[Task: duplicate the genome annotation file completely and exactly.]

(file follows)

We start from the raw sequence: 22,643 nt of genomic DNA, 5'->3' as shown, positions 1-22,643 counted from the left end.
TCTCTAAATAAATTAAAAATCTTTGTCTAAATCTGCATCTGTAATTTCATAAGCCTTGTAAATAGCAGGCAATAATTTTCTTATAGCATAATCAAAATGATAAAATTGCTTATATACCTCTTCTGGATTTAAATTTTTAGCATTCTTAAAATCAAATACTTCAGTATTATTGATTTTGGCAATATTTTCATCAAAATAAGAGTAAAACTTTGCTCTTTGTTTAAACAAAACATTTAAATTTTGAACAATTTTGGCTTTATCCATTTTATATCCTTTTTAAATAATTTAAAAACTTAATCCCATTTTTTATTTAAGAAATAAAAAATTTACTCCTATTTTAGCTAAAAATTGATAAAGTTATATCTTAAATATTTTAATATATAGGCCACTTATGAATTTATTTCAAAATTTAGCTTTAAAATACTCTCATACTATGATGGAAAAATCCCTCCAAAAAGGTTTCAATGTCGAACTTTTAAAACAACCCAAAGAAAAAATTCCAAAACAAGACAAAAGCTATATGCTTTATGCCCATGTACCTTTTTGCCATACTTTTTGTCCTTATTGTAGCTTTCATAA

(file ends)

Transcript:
We start from the raw sequence: 22,643 nt of genomic DNA, 5'->3' as shown, positions 1-22,643 counted from the left end.
TCTCTAAATAAATTAAAAATCTTTGTCTAAATCTGCATCTGTAATTTCATAAGCCTTGTAAATAGCAGGCAATAATTTTCTTATAGCATAATCAAAATGATAAAATTGCTTATATACCTCTTCTGGATTTAAATTTTTAGCATTCTTAAAATCAAATACTTCAGTATTATTGATTTTGGCAATATTTTCATCAAAATAAGAGTAAAACTTTGCTCTTTGTTTAAACAAAACATTTAAATTTTGAACAATTTTGGCTTTATCCATTTTATATCCTTTTTAAATAATTTAAAAACTTAATCCCATTTTTTATTTAAGAAATAAAAAATTTACTCCTATTTTAGCTAAAAATTGATAAAGTTATATCTTAAATATTTTAATATATAGGCCACTTATGAATTTATTTCAAAATTTAGCTTTAAAATACTCTCATACTATGATGGAAAAATCCCTCCAAAAAGGTTTCAATGTCGAACTTTTAAAACAACCCAAAGAAAAAATTCCAAAACAAGACAAAAGCTATATGCTTTATGCCCATGTACCTTTTTGCCATACTTTTTGTCCTTATTGTAGCTTTCATAA